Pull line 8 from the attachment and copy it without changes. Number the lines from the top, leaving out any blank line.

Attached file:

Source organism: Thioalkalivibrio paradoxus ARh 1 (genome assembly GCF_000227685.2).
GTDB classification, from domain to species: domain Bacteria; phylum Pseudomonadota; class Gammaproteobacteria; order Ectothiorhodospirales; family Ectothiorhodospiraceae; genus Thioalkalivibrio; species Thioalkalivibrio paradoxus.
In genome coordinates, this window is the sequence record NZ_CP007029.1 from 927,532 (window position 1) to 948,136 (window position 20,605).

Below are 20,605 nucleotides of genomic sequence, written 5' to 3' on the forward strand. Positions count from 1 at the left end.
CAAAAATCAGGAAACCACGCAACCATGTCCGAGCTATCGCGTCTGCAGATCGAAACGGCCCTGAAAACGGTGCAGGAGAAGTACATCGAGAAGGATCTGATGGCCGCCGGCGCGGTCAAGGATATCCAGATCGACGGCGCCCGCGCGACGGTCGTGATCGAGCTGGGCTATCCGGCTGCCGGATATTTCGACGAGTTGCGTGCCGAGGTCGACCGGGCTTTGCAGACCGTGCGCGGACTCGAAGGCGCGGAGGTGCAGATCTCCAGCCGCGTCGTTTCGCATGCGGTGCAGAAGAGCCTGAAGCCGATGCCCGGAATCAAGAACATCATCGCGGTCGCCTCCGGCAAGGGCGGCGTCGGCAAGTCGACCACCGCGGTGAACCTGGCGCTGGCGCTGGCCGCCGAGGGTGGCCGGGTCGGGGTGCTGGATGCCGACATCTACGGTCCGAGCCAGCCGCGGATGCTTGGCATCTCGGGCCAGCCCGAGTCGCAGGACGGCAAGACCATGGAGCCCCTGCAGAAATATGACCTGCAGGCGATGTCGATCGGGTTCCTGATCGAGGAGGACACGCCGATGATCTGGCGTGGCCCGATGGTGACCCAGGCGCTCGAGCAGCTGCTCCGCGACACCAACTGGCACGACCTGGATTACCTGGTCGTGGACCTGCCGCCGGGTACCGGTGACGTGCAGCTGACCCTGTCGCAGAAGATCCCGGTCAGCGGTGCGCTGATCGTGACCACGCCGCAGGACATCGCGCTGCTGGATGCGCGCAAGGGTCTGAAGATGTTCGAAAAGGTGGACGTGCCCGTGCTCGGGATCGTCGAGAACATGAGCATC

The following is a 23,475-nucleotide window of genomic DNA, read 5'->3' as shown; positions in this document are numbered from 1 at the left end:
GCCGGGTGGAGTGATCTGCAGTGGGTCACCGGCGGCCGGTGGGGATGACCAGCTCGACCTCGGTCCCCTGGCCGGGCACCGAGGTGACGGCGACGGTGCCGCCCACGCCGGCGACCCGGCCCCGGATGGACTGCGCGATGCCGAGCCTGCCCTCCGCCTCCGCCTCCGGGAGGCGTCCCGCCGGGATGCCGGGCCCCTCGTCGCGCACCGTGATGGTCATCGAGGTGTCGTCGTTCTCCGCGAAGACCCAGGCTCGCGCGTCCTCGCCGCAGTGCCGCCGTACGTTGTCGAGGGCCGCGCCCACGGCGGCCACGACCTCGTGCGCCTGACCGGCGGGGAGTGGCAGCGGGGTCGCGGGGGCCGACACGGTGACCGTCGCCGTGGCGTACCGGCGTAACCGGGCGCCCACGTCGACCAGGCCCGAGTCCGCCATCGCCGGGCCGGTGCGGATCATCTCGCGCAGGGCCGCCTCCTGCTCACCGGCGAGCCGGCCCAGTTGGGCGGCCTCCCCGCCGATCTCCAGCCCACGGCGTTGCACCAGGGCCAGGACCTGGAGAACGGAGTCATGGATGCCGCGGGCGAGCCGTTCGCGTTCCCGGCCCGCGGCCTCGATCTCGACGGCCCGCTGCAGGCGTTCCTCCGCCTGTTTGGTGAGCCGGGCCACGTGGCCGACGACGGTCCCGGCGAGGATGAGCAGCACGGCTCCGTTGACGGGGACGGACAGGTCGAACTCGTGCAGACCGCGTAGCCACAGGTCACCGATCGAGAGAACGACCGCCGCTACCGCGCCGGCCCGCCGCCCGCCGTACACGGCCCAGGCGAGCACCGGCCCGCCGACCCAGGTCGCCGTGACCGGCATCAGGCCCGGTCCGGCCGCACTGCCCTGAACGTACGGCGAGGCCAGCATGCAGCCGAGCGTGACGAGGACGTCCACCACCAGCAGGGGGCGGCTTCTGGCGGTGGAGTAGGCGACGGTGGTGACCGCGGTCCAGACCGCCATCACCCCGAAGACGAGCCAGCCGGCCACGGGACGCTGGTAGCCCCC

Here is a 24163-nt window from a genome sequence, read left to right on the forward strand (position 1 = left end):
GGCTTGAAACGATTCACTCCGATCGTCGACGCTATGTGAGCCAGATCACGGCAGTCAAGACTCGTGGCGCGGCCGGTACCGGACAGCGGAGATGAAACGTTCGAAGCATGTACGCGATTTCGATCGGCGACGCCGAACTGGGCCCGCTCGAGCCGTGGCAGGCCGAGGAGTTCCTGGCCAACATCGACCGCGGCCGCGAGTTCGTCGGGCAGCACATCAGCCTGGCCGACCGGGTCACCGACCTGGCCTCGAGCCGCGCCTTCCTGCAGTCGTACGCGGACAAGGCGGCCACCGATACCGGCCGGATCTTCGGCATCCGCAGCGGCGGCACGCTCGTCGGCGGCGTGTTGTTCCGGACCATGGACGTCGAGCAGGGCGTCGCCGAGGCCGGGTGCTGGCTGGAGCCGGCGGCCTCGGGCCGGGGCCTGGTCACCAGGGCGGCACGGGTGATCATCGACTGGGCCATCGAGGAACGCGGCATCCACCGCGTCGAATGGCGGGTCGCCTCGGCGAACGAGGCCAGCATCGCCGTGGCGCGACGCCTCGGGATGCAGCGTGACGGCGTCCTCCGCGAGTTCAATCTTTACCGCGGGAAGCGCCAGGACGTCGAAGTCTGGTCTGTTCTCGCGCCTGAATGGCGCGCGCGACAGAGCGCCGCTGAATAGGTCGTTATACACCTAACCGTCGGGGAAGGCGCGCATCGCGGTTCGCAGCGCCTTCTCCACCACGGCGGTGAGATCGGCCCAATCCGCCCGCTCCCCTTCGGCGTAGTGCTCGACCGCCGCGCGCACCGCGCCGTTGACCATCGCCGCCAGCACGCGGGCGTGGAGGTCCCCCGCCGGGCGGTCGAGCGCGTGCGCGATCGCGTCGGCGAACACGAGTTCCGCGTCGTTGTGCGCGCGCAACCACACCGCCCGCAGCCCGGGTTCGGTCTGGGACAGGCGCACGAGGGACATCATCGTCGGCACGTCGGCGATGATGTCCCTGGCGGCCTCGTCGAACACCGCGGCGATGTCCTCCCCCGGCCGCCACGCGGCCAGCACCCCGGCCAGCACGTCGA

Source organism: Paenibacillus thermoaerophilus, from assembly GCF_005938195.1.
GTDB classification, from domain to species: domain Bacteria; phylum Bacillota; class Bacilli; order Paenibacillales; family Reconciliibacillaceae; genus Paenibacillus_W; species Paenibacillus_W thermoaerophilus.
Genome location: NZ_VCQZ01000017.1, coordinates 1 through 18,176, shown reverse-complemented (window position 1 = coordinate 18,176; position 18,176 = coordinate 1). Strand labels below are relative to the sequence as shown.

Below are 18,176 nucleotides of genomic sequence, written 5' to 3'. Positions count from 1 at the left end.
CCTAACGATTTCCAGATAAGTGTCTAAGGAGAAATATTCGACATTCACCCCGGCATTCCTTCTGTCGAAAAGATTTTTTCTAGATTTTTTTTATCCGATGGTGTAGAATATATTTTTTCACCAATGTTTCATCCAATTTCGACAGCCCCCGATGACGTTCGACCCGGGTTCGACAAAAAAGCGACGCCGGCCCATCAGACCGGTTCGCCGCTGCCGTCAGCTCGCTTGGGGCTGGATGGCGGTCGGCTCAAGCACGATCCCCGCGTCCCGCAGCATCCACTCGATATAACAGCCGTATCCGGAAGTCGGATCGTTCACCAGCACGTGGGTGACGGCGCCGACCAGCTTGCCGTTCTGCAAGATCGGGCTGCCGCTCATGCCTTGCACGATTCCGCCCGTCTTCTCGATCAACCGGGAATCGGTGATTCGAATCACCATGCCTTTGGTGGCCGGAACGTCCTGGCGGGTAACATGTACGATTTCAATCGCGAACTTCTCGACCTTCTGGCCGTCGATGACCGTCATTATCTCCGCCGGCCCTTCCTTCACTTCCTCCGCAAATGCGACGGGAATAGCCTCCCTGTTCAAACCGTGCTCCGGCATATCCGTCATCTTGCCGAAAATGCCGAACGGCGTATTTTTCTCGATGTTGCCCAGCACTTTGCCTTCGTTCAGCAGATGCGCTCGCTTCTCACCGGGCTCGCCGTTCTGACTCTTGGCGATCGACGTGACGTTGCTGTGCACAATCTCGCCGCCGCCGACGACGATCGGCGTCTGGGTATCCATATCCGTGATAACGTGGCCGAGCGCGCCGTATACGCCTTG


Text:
Here is a 24163-nt window from a genome sequence, read left to right on the forward strand (position 1 = left end):